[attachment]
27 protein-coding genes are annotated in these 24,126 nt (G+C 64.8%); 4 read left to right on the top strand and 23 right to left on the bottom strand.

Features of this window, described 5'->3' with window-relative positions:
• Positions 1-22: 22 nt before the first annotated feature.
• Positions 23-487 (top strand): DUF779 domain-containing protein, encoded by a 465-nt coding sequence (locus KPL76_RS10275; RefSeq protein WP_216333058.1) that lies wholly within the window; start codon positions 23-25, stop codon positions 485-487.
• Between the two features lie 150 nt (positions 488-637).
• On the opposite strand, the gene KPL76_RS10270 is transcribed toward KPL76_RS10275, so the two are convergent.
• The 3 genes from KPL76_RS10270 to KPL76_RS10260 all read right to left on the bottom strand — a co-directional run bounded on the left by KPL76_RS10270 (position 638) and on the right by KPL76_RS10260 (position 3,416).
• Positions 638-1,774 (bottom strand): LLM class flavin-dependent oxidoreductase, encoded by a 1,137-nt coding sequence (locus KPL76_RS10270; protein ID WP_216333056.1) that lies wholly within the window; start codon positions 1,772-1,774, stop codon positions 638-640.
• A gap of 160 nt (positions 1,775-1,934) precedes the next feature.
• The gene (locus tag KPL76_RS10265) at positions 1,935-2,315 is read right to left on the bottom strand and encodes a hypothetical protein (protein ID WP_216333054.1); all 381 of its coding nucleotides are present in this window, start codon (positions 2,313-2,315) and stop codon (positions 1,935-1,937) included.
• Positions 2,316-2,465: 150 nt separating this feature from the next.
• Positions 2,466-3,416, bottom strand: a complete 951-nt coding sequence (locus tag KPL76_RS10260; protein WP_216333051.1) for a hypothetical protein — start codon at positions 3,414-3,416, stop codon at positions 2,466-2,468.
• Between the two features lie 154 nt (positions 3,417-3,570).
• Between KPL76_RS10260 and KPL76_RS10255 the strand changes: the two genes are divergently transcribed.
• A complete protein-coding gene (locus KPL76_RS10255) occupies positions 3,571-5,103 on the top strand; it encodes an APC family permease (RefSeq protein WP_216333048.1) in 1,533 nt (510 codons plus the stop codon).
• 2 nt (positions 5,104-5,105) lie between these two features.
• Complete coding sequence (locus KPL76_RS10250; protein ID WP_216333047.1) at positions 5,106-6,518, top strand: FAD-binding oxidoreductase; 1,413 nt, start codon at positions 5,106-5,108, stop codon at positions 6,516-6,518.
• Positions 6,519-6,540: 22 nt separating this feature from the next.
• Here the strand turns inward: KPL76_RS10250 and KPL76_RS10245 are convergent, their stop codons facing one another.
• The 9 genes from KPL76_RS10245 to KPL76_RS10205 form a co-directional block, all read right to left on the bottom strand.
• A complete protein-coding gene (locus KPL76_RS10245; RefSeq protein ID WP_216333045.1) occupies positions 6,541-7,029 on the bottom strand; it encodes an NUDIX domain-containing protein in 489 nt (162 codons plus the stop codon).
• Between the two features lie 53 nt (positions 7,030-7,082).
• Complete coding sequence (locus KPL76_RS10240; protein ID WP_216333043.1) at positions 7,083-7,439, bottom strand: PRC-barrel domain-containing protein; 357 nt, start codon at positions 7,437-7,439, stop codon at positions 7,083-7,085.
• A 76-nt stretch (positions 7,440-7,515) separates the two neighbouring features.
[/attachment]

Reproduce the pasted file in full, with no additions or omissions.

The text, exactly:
27 protein-coding genes are annotated in these 24,126 nt (G+C 64.8%); 4 read left to right on the top strand and 23 right to left on the bottom strand.

Features of this window, described 5'->3' with window-relative positions:
• Positions 1-22: 22 nt before the first annotated feature.
• Positions 23-487 (top strand): DUF779 domain-containing protein, encoded by a 465-nt coding sequence (locus KPL76_RS10275; RefSeq protein WP_216333058.1) that lies wholly within the window; start codon positions 23-25, stop codon positions 485-487.
• Between the two features lie 150 nt (positions 488-637).
• On the opposite strand, the gene KPL76_RS10270 is transcribed toward KPL76_RS10275, so the two are convergent.
• The 3 genes from KPL76_RS10270 to KPL76_RS10260 all read right to left on the bottom strand — a co-directional run bounded on the left by KPL76_RS10270 (position 638) and on the right by KPL76_RS10260 (position 3,416).
• Positions 638-1,774 (bottom strand): LLM class flavin-dependent oxidoreductase, encoded by a 1,137-nt coding sequence (locus KPL76_RS10270; protein ID WP_216333056.1) that lies wholly within the window; start codon positions 1,772-1,774, stop codon positions 638-640.
• A gap of 160 nt (positions 1,775-1,934) precedes the next feature.
• The gene (locus tag KPL76_RS10265) at positions 1,935-2,315 is read right to left on the bottom strand and encodes a hypothetical protein (protein ID WP_216333054.1); all 381 of its coding nucleotides are present in this window, start codon (positions 2,313-2,315) and stop codon (positions 1,935-1,937) included.
• Positions 2,316-2,465: 150 nt separating this feature from the next.
• Positions 2,466-3,416, bottom strand: a complete 951-nt coding sequence (locus tag KPL76_RS10260; protein WP_216333051.1) for a hypothetical protein — start codon at positions 3,414-3,416, stop codon at positions 2,466-2,468.
• Between the two features lie 154 nt (positions 3,417-3,570).
• Between KPL76_RS10260 and KPL76_RS10255 the strand changes: the two genes are divergently transcribed.
• A complete protein-coding gene (locus KPL76_RS10255) occupies positions 3,571-5,103 on the top strand; it encodes an APC family permease (RefSeq protein WP_216333048.1) in 1,533 nt (510 codons plus the stop codon).
• 2 nt (positions 5,104-5,105) lie between these two features.
• Complete coding sequence (locus KPL76_RS10250; protein ID WP_216333047.1) at positions 5,106-6,518, top strand: FAD-binding oxidoreductase; 1,413 nt, start codon at positions 5,106-5,108, stop codon at positions 6,516-6,518.
• Positions 6,519-6,540: 22 nt separating this feature from the next.
• Here the strand turns inward: KPL76_RS10250 and KPL76_RS10245 are convergent, their stop codons facing one another.
• The 9 genes from KPL76_RS10245 to KPL76_RS10205 form a co-directional block, all read right to left on the bottom strand.
• A complete protein-coding gene (locus KPL76_RS10245; RefSeq protein ID WP_216333045.1) occupies positions 6,541-7,029 on the bottom strand; it encodes an NUDIX domain-containing protein in 489 nt (162 codons plus the stop codon).
• Between the two features lie 53 nt (positions 7,030-7,082).
• Complete coding sequence (locus KPL76_RS10240; protein ID WP_216333043.1) at positions 7,083-7,439, bottom strand: PRC-barrel domain-containing protein; 357 nt, start codon at positions 7,437-7,439, stop codon at positions 7,083-7,085.
• A 76-nt stretch (positions 7,440-7,515) separates the two neighbouring features.